Labels II

Continuing a nostalgic look at prog rock labels, here are a few independents from the late 1960s and 70s:

Original pink label Island records are highly sought. Island started as a reggae label but moved into prog with bands like King Crimson:

Others included the wonderful Kevin Ayers, Dr Strangely Strange, Nick Drake, ELP and Roxy Music.

Continue reading

Labels I

In the late 1960s into the 70s, and well, even now, I loved progressive rock. Every major record company had their own prog rock label, and it helped to identify them from the others. Here are a few, nostalgia fans:

Harvest was EMI’s label. There is some story that the name came from Barclay James Harvest, one of their artists.

But they had plenty of others, including Deep Purple, Soft Machine, The Move and some band called Pink Floyd or something.

Continue reading

The prince’s trust

I have deliberately stopped writing about politics and news, because it is too depressing, but I wanted to say a few words about the interview with Prince Andrew on BBC last Saturday.

Andrew is the Queen’s second son and third child, and has been involved with convicted and now dead financier Jeffrey Epstein. The interview was to clear the air about the various sexual and other allegations against the partying prince, set the record straight etc I assume.

But this article from GQ magazine says virtually all of it in a much better way than I possibly could, and I commend it for your attention.

https://www-gq–magazine-co-uk.cdn.ampproject.org/c/s/www.gq-magazine.co.uk/politics/article/prince-andrew-jeffrey-epstein?amp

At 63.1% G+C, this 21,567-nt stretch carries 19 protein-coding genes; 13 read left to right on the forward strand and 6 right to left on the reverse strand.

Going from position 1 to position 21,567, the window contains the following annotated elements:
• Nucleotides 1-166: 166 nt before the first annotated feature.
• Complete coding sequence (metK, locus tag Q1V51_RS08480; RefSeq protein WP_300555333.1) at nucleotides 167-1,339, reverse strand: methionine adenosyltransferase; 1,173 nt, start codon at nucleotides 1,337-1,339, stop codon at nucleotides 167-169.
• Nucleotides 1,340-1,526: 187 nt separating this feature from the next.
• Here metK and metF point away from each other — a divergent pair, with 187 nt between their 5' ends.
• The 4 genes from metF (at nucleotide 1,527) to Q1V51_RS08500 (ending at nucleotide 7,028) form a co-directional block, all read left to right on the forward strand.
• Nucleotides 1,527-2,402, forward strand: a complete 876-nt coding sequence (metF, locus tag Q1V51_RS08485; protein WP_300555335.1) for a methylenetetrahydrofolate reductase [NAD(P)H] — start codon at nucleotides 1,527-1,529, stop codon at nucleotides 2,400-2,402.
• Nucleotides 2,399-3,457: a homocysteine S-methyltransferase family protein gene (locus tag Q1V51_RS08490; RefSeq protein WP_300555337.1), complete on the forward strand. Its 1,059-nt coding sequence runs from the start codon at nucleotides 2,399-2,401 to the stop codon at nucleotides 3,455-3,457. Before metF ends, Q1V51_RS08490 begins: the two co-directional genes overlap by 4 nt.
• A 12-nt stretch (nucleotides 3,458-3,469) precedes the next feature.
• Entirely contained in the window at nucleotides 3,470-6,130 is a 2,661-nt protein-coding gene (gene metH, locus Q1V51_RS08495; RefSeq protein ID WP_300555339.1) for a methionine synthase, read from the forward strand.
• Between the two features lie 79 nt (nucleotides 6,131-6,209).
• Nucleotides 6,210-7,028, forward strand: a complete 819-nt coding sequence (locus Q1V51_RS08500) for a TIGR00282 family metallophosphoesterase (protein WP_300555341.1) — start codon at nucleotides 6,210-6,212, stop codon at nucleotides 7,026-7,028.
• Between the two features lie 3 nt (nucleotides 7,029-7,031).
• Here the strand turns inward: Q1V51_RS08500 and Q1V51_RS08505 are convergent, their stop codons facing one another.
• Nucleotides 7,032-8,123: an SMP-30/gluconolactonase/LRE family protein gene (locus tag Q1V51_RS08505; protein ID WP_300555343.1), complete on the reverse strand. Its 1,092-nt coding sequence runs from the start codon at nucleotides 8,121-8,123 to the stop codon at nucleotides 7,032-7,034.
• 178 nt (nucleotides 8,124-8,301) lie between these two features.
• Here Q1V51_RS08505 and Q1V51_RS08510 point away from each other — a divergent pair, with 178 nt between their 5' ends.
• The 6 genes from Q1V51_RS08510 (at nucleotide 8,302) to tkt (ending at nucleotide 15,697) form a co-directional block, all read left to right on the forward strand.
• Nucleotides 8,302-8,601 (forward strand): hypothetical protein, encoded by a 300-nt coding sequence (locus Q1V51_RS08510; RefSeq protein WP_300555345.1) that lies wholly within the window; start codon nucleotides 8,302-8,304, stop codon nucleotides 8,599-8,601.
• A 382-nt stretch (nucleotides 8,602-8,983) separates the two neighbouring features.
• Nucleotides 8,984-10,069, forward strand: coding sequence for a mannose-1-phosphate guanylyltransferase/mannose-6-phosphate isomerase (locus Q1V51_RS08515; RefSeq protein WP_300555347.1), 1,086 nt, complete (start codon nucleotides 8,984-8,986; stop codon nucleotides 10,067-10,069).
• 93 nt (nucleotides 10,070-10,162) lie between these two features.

There are, however, a couple of other things I would say.

Continue reading

Spam

I run a website for a teddy bear. No really… It used to do quite well, less so now.

Associated with the site is an e-mail address. The teddy bear has, in recent weeks, started getting an awful lot of spam.

One appears a lot. It is a request to invest in a film being made about Beatles’ manager Brian Epstein. Epstein also managed Cilla Black, Billy J Kramer, Gerry and the Pacemkers and others. He shaped much of the Merseybeat music scene.

Epstein had his issues, but there is no doubt he made The Beatles. At the time, the contracts he negotiated with record companies etc seemed OK. Looking back, it is clear Epstein lost a lot of opportunities (merchandising for one) but then, who knew?

Anyway, I haven’t invested in the film for several reasons:

  • the mail is addressed to the bear so I should not read it anyway
  • bear has no money
  • I have little money
  • there have already been great books and at least one good tv documentary about Mr Epstein, and I am sure others are not needed. They will probably say ‘based on a true story’ and mangle the facts anyway

It’s amazing to think that Brian Epstein died aged just 32 in 1967. His death, from a drug overdose, has been well documented as to the events but there have always been questions about exactly why it happened.